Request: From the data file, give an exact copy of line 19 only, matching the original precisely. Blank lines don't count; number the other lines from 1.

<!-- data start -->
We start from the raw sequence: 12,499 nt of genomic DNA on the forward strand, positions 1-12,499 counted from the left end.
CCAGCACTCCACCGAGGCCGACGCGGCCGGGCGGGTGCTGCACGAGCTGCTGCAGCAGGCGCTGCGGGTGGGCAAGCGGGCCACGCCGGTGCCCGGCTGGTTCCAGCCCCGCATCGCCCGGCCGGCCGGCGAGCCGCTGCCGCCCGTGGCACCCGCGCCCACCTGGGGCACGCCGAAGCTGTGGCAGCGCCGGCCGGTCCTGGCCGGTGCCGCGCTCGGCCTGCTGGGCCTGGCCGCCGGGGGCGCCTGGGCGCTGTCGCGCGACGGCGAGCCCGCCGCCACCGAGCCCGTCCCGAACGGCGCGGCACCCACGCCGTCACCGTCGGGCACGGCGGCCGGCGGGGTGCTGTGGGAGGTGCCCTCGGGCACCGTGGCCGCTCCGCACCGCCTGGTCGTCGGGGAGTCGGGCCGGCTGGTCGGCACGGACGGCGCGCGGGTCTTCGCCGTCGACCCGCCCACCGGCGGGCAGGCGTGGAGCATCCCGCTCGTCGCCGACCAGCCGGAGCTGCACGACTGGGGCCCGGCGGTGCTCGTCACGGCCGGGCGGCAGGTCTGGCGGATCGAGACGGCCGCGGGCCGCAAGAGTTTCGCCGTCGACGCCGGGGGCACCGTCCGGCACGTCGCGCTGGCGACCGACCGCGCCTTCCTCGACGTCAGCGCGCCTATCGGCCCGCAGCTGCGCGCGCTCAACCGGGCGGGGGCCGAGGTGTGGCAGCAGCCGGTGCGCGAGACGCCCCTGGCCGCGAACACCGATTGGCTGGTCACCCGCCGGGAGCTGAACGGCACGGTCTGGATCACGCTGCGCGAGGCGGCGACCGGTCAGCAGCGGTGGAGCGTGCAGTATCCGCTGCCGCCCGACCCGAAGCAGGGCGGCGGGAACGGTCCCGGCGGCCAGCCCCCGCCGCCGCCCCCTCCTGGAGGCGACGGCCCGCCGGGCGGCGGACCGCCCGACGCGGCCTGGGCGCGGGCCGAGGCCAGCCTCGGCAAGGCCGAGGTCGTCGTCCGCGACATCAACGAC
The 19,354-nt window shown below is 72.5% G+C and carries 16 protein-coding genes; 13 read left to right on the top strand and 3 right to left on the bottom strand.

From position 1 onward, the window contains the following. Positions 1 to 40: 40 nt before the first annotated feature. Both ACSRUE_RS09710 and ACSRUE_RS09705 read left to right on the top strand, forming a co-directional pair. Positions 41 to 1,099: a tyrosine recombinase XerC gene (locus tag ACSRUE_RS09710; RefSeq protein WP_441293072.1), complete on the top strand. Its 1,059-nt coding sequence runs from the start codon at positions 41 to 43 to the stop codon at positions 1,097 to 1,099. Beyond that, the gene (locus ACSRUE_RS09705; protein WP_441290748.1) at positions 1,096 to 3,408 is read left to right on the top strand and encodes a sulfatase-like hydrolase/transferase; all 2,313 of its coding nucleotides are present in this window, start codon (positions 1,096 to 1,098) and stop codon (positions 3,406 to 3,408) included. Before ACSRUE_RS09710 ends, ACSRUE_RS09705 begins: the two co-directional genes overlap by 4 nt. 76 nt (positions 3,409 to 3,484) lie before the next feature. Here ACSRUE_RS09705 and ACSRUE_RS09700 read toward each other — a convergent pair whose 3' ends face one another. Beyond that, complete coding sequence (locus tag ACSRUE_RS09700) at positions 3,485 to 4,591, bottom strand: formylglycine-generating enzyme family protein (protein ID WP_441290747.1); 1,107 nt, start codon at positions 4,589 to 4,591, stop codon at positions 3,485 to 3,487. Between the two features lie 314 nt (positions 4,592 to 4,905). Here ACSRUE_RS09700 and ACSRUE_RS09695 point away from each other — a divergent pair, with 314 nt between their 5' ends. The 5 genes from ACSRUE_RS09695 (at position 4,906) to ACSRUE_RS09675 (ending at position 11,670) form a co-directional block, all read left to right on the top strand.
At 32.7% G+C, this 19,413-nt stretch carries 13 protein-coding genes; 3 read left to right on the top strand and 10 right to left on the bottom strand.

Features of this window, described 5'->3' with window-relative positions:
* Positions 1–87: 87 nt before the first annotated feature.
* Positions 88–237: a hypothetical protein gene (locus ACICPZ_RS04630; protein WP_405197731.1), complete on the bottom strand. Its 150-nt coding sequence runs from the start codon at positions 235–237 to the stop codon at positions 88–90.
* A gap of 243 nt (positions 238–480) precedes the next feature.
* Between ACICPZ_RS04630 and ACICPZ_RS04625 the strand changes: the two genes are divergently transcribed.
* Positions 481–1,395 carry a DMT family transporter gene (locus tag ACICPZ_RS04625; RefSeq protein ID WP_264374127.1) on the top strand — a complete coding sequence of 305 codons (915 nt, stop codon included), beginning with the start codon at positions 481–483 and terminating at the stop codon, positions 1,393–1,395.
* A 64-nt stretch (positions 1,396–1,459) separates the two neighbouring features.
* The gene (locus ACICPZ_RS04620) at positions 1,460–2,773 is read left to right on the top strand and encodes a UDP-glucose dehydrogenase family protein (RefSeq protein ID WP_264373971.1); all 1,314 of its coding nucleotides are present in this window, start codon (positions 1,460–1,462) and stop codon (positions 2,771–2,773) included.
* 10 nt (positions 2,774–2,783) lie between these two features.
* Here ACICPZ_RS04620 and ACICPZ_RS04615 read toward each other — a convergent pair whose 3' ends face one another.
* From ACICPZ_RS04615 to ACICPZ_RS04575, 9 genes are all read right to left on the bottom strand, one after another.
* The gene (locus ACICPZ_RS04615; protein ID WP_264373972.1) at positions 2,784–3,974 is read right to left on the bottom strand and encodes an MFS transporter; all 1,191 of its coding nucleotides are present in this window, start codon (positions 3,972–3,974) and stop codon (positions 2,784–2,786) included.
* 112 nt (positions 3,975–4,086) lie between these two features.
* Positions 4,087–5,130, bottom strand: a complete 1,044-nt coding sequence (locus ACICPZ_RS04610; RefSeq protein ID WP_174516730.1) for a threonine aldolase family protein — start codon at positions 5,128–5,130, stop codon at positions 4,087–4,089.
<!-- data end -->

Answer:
* Positions 4,087–5,130, bottom strand: a complete 1,044-nt coding sequence (locus ACICPZ_RS04610; RefSeq protein ID WP_174516730.1) for a threonine aldolase family protein — start codon at positions 5,128–5,130, stop codon at positions 4,087–4,089.